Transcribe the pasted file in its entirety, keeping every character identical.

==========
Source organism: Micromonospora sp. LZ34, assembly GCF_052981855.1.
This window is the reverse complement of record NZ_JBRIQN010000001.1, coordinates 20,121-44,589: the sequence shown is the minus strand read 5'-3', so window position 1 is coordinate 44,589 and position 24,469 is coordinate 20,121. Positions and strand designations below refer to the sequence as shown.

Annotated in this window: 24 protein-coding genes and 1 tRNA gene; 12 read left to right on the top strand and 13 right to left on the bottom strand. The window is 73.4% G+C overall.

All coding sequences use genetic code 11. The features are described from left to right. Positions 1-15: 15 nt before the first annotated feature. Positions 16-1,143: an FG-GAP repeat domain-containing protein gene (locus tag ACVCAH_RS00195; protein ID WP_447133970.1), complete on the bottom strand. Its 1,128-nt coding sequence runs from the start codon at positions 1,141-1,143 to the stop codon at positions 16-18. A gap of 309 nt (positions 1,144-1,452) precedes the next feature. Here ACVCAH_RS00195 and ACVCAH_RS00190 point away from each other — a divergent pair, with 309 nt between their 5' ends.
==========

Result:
Source organism: Micromonospora sp. LZ34, assembly GCF_052981855.1.
This window is the reverse complement of record NZ_JBRIQN010000001.1, coordinates 20,121-44,589: the sequence shown is the minus strand read 5'-3', so window position 1 is coordinate 44,589 and position 24,469 is coordinate 20,121. Positions and strand designations below refer to the sequence as shown.

Annotated in this window: 24 protein-coding genes and 1 tRNA gene; 12 read left to right on the top strand and 13 right to left on the bottom strand. The window is 73.4% G+C overall.

All coding sequences use genetic code 11. The features are described from left to right. Positions 1-15: 15 nt before the first annotated feature. Positions 16-1,143: an FG-GAP repeat domain-containing protein gene (locus tag ACVCAH_RS00195; protein ID WP_447133970.1), complete on the bottom strand. Its 1,128-nt coding sequence runs from the start codon at positions 1,141-1,143 to the stop codon at positions 16-18. A gap of 309 nt (positions 1,144-1,452) precedes the next feature. Here ACVCAH_RS00195 and ACVCAH_RS00190 point away from each other — a divergent pair, with 309 nt between their 5' ends.